Milking A Review For All I Can Get Out of It

As is our tradition on Christmas, we went out to see a movie (the Chinese food will be a bit later). Alas, the pickings weren’t that great. “Benjamin Button” is just a Forest Gump in a different setting. “Doubt” and “Frost/Nixon”… I’d rather see them in the theatre. “Valkyrie” is a bit dark for a Christmas movie. I just couldn’t bring myself to see “Disney’s Bedtime Stories” or “The Tale of Despereaux”. nsshere suggested “Milk”, and that seemed to be the best of the bunch. So it was off to the Laemmle’s Fallbrook 7 to the 12:40p showing.

“Milk” tells the story of the political ascent of Harvey Milk, the first openly gay supervisor elected to office in San Francisco. It chronicles his three losing campaigns and his final successful one, his campaign against Proposition 6, and his relationships, both at the personal level and with political colleagues such as Dan White. One glaring omission from those relationships was Dianne Feinstein: you see her in one news clip at the beginning, and hear her purported voice in one scene… and that’s it. I don’t know whether that omission was intentional.

Ob road geek, before I go into the review: In the scene where they drive into San Francisco, there are bright green reflective road signs with exit numbers. Bzzzzzt. Try again. Caltrans was still using the dark green signs with button copy in the 1970s, and the only exit numbers were on three exits in downtown Los Angeles. Almost as glaring was the use of the modern restored Market Street PCC cars, and that wonderful boom mike that was visible in one scene.

Anyway, on to the acting. The principle actor in the movie was Sean Penn as Harvey Milk. He gave a very good performance, and is growing well into a leading man. Josh Brolin was a bit stiff as Dan White, but I don’t know if that is how the original politician was. The other actors were pretty much in the background, as I guess happens in a bio-pic. They seem to have been cast primarily because of their resemblance to the real-life people.

The story itself was timely, given the passage of Prop. 8 here in California. The fight that Milk fought still needs to be fought today — there is absolutely no reason to discriminate based on sexual preference. In that, the movie does good, but it also does bad. It is in your face about male homosexuality (there’s nary a lesbian to be seen, except for Alison Pill’s character). But what it doesn’t show is the discrimination that was really faced back then. It doesn’t show the taunting and violence that occured, and what happened in the workplace. This would have been useful to show, if only to show how remarkable Milk’s success was… and how far we still have to go.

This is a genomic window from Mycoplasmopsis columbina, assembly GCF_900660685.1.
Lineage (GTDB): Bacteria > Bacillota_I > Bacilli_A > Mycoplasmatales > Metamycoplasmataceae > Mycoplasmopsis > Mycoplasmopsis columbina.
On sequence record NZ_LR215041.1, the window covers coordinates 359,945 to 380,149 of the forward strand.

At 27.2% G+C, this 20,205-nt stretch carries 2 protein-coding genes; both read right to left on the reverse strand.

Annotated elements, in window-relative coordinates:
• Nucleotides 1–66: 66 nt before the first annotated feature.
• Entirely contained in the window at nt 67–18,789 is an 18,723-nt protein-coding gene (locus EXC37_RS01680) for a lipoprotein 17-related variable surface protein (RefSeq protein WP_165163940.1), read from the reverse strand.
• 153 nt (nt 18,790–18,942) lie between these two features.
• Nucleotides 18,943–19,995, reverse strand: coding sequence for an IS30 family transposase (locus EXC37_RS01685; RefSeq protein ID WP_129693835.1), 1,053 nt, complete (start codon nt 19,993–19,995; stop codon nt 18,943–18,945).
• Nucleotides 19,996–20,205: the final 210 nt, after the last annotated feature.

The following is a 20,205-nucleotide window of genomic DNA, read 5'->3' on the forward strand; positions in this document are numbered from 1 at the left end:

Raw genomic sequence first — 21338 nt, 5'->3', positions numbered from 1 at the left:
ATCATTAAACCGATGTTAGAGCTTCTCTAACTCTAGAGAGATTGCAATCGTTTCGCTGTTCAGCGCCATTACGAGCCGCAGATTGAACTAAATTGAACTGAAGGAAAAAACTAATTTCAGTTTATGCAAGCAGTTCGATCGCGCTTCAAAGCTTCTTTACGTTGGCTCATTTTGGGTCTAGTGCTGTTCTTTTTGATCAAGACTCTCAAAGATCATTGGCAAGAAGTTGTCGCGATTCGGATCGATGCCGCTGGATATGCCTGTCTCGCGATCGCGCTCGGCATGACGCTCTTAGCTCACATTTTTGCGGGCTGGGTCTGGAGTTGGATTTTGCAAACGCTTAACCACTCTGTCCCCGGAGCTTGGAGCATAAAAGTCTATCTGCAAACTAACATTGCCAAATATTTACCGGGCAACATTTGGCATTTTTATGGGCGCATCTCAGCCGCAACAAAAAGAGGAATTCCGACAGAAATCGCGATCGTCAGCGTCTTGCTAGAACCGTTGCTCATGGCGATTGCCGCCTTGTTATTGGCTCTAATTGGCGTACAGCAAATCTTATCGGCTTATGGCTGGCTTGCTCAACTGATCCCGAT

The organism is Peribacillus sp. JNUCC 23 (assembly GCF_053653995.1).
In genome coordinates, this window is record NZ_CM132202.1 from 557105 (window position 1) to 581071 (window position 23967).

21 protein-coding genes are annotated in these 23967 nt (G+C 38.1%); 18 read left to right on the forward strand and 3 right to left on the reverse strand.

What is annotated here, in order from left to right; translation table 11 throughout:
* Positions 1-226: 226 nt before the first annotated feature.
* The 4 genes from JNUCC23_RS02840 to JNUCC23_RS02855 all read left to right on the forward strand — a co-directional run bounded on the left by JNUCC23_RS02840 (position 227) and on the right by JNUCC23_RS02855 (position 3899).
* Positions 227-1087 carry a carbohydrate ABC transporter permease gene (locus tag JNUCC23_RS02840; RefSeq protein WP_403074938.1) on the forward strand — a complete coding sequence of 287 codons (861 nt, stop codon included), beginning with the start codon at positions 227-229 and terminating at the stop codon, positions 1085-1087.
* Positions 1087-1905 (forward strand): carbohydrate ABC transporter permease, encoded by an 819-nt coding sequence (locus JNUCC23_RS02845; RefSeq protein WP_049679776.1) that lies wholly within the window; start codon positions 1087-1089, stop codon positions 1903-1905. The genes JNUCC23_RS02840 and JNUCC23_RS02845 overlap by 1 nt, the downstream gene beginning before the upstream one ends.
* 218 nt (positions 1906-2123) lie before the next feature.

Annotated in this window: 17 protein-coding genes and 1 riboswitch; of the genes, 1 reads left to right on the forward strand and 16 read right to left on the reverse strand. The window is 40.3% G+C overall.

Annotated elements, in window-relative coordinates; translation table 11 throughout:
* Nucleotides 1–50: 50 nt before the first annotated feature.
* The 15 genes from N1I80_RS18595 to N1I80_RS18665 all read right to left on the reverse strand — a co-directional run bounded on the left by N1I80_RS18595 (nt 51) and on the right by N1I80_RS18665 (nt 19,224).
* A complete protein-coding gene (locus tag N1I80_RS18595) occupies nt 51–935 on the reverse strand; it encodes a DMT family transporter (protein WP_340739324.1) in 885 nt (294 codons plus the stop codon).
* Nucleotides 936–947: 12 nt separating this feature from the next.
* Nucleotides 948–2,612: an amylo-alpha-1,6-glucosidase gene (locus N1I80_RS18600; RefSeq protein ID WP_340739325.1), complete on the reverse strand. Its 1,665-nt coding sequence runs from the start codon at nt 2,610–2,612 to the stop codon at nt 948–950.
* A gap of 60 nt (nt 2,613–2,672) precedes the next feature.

I was just starting college around the time that Harvey Milk was shot. I don’t remember following the events, but I do remember hearing about them and about Dan White’s “Twinkie Defense”. I do remember how society at that time viewed homosexuals (with a last name that started “Faig” and being your typical nerd-with-a-briefcase in high school, I got the teasing). Certainly at Palisades High School in the mid-1970s, it wouldn’t have been acceptable for someone to be homosexual. Nowadays, there are kids who are openly gay or lesbian in high school, and no one thinks twice about it. Our society has come so far in the years since then, thanks to the work of people like Harvey Milk. Although I’m not gay, this battle is just so important, because it is up to the law to protect the rights of minorities–we can’t trust the majority to do it.

So, not your typical Christmas movie. But I think it was an appropriate one–as its message was hope, and about triumph over adversary. Isn’t that one of the messages of this season? To get through what we are facing as a nation, don’t we need hope and confidence that we can overcome our trials?

[And, as a note, this should close out my reviews for 2008. Hopefully, you’ve had as much fun reading them as I have had writing them.]